There have always been comic book communities that welcome women and minorities, and I feel like it’s silly that so much media attention is most focused on the most vocal subset of racist misogynistic dickwads. I don’t want to assimilate into that particular community. I don’t want to make it better from within. If you are a member of the mainstream comic book community, and you have any sort of power(and a lot of times, that means you are a man) and you aren’t actively trying to rid your community of the toxic elements, then you are complicit in that community’s abuse.
I’m amazing, the books I read are amazing, and the people I work with are amazing. I don’t want assholes to accept me, I’m busy building a little indie media empire in my own image. And I get that desire to be accepted and welcomed and it is a fight worth fighting. But, I just don’t really feel like it’s worth my time to fight to be accepted by people I don’t even like.
That is to say, there are definitely barriers to both comic readers and creators, especially for more marginalized groups. The comic book store infrastructure and distribution system rewards the largest comic book companies, which in turn have an outsized distribution of white men in the demographic they hire and publish. But I feel that it is a disservice to focus on that, instead of recognizing the work that has already existed for so long, and the people and companies that have embraced alternative voices in comics. Fantagraphics has been publishing Love and Rockets for as long as I have been alive. Northwest Press is a small press devoted entirely to LGBT work. Watson and Holmes is a fantastic comic book. Mari Naomi – man, just read her work. Iron Spike produces Smut Peddler, which is incredible woman friendly erotica comics and she’s a self publishing hurricane besides. The webcomics community is very diverse, especially on the woman end of things. Tumblr contains amazingly vibrant groups of comics creators and fans who are very vocal and who produce amazing feminist, anti-racist content – it gives me so much hope. I know that there’s a lot of “ugh Tumblr” going around, and yeah, it can be a bit overwrought sometimes, but so many of them are so incredibly young and already perfectly capable of wrapping their heads around very complex social justice concepts.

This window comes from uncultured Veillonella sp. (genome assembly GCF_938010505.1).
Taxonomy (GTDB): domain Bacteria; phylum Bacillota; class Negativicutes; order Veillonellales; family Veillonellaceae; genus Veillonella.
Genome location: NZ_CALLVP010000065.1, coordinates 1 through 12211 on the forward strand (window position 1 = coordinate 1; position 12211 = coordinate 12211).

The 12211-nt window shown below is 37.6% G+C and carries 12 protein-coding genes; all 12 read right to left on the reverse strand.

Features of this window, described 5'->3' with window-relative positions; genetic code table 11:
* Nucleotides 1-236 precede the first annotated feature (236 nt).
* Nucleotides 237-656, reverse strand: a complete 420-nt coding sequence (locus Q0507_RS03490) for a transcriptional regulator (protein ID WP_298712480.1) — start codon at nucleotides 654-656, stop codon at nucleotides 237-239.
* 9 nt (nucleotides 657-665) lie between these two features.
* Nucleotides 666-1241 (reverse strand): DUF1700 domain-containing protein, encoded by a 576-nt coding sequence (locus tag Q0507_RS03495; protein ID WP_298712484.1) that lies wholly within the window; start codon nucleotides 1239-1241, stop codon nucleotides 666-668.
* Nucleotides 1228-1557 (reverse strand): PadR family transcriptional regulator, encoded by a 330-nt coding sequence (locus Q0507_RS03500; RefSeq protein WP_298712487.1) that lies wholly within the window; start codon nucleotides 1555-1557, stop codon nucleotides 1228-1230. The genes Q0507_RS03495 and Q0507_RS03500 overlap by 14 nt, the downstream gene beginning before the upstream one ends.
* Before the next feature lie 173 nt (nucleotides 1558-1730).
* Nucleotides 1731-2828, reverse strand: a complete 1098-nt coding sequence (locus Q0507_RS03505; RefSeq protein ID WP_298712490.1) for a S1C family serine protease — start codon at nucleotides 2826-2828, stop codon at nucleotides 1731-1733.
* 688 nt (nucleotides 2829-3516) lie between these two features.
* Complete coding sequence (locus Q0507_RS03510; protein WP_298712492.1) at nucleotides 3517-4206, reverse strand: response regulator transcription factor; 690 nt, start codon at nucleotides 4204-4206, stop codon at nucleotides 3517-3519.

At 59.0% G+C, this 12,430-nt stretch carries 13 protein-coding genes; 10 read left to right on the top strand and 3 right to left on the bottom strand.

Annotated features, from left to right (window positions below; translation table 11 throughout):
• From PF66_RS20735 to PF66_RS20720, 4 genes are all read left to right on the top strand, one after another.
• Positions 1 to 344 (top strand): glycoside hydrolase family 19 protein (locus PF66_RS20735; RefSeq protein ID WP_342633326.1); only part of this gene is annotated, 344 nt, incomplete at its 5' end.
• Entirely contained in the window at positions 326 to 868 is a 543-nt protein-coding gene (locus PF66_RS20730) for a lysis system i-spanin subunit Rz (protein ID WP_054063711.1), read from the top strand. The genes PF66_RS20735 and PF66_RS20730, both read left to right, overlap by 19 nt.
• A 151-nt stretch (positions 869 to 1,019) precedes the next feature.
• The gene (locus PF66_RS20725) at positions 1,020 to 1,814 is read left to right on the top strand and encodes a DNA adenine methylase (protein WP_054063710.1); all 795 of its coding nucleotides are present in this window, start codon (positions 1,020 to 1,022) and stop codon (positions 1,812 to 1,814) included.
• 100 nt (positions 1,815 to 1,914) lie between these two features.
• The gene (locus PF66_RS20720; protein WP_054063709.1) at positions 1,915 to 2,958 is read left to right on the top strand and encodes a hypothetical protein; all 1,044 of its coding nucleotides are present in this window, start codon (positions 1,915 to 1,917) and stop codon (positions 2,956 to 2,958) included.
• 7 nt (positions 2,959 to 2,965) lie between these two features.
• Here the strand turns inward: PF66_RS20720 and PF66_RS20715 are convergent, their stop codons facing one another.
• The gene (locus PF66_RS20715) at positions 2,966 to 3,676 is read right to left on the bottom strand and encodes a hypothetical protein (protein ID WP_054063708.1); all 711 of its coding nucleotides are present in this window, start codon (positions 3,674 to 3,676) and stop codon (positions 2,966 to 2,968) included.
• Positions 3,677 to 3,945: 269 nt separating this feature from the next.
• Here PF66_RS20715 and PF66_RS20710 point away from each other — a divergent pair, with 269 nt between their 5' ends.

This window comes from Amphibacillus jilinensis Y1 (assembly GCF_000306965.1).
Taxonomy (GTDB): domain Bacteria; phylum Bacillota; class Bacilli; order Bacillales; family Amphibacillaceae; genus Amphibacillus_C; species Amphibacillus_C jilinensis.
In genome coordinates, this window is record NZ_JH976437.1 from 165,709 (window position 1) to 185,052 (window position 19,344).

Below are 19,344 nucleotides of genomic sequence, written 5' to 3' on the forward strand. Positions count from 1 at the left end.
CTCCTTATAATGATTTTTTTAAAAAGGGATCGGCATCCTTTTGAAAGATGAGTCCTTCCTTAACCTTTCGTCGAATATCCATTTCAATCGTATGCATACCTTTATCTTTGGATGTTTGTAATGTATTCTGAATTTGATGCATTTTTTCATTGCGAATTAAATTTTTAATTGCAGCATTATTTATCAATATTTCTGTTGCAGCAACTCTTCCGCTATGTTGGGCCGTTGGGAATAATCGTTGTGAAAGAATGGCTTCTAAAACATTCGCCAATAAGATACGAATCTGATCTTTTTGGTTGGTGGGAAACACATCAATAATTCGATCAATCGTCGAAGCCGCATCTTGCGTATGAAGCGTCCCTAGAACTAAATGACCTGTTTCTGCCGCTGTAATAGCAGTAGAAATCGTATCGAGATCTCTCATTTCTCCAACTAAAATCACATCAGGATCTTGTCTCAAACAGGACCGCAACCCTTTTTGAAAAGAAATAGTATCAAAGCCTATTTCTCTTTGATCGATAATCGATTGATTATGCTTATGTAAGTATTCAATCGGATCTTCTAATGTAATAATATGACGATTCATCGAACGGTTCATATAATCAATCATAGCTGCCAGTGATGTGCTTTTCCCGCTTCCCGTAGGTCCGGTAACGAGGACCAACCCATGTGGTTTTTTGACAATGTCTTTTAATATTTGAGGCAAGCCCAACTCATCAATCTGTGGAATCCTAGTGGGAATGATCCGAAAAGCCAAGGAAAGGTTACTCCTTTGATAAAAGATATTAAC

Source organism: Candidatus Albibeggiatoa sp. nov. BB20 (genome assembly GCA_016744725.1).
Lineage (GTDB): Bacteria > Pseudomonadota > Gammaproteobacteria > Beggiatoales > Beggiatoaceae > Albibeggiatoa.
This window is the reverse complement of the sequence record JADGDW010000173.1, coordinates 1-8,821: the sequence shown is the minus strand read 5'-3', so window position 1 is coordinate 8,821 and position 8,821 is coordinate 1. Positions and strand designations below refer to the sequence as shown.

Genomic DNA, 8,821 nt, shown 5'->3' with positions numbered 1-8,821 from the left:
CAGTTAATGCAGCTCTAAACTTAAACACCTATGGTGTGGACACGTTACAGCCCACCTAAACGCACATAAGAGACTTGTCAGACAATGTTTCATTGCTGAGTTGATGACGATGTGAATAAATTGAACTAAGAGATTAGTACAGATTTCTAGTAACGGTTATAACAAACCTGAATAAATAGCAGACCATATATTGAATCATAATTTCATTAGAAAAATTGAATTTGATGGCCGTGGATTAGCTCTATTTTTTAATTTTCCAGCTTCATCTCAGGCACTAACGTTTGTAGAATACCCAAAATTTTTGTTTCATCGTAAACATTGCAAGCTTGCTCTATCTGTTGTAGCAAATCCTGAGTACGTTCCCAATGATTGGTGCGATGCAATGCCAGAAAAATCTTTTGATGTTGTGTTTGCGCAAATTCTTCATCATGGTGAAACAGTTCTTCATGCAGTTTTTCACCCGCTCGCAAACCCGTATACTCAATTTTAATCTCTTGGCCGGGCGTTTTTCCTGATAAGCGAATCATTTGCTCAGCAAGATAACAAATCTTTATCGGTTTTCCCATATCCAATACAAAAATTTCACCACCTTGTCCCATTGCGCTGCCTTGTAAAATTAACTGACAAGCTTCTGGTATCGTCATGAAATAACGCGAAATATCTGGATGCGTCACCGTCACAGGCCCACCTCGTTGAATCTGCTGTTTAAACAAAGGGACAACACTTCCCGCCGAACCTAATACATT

There are rich, vibrant communities of indie creators who represent a large range of voices. I wish that those voices were louder, of course, but there’s only so much you can do when you are already screaming. Still, they exist, and they should not be erased in the wake of even more entry level conversations about superheroine costumes.
Shortboxed: How do you address some of these barriers in your comics?